Psychology "Wounded Healer"
By Diane Vanas on September 3rd, 2008(viewed 2590 times).


Wounded healer is an archetypal dynamic that psychologist Carl Jung used to describe a phenomenon that may take place in the relationship between the analyst and the one being analyzed.

The following is an example of the "wounded healer phenomena" between a psychiatrist and his/her patient:

The psychiatrist, through the nature of his profession is consciously aware of his own personal wounds. However, these wounds may be activated in certain situations, especially if his patient's wounds are similar to his own. (This can be the basis of countertransference*).

In the meantime, the wounded patient's "inner healer" is unconscious to him, but potentially available. The patient's wounds activate those of the doctor. The doctor realizes what is taking place, and either consciously or unconsciously passes this awareness back to his patient. In this way, an unconscious relationship takes place between analyst and patient.

Carl Jung felt that this type of depth psychology can be potentially dangerous, because the analyst is vulnerable to being infected by his patient's wounds, or having his or her wounds reopened. Also, the analyst must have an ongoing relationship with the unconscious, otherwise he or she could identify with the "healer archetype", and create an inflated ego.

Jung derives the term "wounded healer" from the ancient Greek legend of Asclepius, a physician who in identification of his own wounds creates a sanctuary at Epidaurus in order to treat others.

------------------------------- *In psychotherapy, counter-transference is a condition where the therapist, as a result of the therapy sessions, begins to transfer the therapist's own unconscious feelings to the patient. For example, a therapist might have a strong desire for a client to get all 'A's' in university because the client reminds her of her children at that stage in life, and the anxieties that the therapist experienced during that time. Another example would be a therapist who didn't receive enough attention from her father perceiving her client as being too distant and resenting him for it.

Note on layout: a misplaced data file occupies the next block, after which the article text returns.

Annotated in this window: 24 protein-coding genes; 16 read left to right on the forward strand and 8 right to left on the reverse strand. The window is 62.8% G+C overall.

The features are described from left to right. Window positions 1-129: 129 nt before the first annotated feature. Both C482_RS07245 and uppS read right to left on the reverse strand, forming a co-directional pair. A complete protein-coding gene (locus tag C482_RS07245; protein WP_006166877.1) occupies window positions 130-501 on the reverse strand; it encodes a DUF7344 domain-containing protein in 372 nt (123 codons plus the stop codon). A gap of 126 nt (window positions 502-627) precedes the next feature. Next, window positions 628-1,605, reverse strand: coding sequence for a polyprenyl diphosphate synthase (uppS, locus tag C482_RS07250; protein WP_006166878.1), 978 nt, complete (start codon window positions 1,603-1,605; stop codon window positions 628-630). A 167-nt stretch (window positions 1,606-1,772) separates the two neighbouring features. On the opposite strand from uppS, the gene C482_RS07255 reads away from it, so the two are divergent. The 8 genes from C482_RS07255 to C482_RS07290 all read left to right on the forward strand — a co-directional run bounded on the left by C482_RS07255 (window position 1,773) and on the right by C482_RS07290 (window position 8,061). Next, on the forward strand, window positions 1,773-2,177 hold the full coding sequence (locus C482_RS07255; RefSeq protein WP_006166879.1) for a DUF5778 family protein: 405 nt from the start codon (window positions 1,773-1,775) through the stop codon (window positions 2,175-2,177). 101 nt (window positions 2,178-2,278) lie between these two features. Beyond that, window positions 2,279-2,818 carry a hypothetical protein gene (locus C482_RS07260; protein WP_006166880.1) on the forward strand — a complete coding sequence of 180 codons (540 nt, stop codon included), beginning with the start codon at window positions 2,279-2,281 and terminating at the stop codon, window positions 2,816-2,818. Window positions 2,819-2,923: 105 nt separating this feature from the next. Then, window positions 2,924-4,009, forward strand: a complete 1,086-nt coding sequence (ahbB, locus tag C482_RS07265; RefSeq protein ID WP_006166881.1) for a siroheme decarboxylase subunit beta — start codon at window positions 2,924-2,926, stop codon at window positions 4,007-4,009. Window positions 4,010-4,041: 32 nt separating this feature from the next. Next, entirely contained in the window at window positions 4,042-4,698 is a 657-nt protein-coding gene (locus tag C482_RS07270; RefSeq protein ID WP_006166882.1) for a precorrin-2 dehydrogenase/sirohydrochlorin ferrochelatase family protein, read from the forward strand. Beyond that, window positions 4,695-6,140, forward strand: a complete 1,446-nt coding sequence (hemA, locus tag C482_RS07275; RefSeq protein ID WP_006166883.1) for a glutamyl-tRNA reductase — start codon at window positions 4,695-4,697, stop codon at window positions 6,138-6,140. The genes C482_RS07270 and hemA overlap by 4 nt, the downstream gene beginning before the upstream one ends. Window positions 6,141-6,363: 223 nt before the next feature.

Countertransference is also sometimes defined as the entire body of feelings that the therapist has toward the patient, and also includes cases where the therapist literally takes on the suffering of his/her patient. In the most extreme of cases, it can result in the therapist taking on the neurosis or psychosis of the patient, such as bouts of paranoia or psychotic intervals, illustrated by Jung in the case of schizophrenia.

Countertransference is defined in opposition to transference, where a person in therapy begins to transfer feelings (whether positive or negative) to the therapist. For example, the person in therapy may begin to look at the therapist as if the therapist were the patient's mother, transferring their feelings for the real mother to the therapist. This is considered a positive sign in psychoanalytic therapy, showing that the patient is making progress.

Countertransference is ubiquitous and can have both positive and negative effects on the treatment. Most importantly, unanalyzed countertransference can lead the therapist into blindspots and damaging enactments. On the other hand, awareness of countertransferential feelings can provide an important window into the patient's inner world and into the emotions and reactions the client often tends to induce in others.

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